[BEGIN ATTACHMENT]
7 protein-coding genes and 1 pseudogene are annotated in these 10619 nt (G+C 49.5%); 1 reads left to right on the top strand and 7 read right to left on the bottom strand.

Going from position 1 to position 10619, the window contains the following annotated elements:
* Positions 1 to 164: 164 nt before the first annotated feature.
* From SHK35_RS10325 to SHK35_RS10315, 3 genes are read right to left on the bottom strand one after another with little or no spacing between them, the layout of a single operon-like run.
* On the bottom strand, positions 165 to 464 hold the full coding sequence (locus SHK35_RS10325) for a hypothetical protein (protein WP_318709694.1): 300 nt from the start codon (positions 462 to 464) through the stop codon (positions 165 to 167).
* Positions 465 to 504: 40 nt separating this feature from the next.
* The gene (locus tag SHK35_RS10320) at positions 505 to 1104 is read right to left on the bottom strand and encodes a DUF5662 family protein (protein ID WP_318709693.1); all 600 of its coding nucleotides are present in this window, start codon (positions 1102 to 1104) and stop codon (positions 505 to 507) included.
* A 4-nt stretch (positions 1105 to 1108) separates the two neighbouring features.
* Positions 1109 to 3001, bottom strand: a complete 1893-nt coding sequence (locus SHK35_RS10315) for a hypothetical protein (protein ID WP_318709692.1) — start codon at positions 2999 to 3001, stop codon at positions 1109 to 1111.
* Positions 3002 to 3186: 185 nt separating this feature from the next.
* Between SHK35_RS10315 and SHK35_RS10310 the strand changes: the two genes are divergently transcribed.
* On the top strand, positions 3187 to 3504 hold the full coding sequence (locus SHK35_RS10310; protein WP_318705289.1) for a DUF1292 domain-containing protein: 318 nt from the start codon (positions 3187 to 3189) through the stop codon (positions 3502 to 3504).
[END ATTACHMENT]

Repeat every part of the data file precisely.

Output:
7 protein-coding genes and 1 pseudogene are annotated in these 10619 nt (G+C 49.5%); 1 reads left to right on the top strand and 7 read right to left on the bottom strand.

Going from position 1 to position 10619, the window contains the following annotated elements:
* Positions 1 to 164: 164 nt before the first annotated feature.
* From SHK35_RS10325 to SHK35_RS10315, 3 genes are read right to left on the bottom strand one after another with little or no spacing between them, the layout of a single operon-like run.
* On the bottom strand, positions 165 to 464 hold the full coding sequence (locus SHK35_RS10325) for a hypothetical protein (protein WP_318709694.1): 300 nt from the start codon (positions 462 to 464) through the stop codon (positions 165 to 167).
* Positions 465 to 504: 40 nt separating this feature from the next.
* The gene (locus tag SHK35_RS10320) at positions 505 to 1104 is read right to left on the bottom strand and encodes a DUF5662 family protein (protein ID WP_318709693.1); all 600 of its coding nucleotides are present in this window, start codon (positions 1102 to 1104) and stop codon (positions 505 to 507) included.
* A 4-nt stretch (positions 1105 to 1108) separates the two neighbouring features.
* Positions 1109 to 3001, bottom strand: a complete 1893-nt coding sequence (locus SHK35_RS10315) for a hypothetical protein (protein ID WP_318709692.1) — start codon at positions 2999 to 3001, stop codon at positions 1109 to 1111.
* Positions 3002 to 3186: 185 nt separating this feature from the next.
* Between SHK35_RS10315 and SHK35_RS10310 the strand changes: the two genes are divergently transcribed.
* On the top strand, positions 3187 to 3504 hold the full coding sequence (locus SHK35_RS10310; protein WP_318705289.1) for a DUF1292 domain-containing protein: 318 nt from the start codon (positions 3187 to 3189) through the stop codon (positions 3502 to 3504).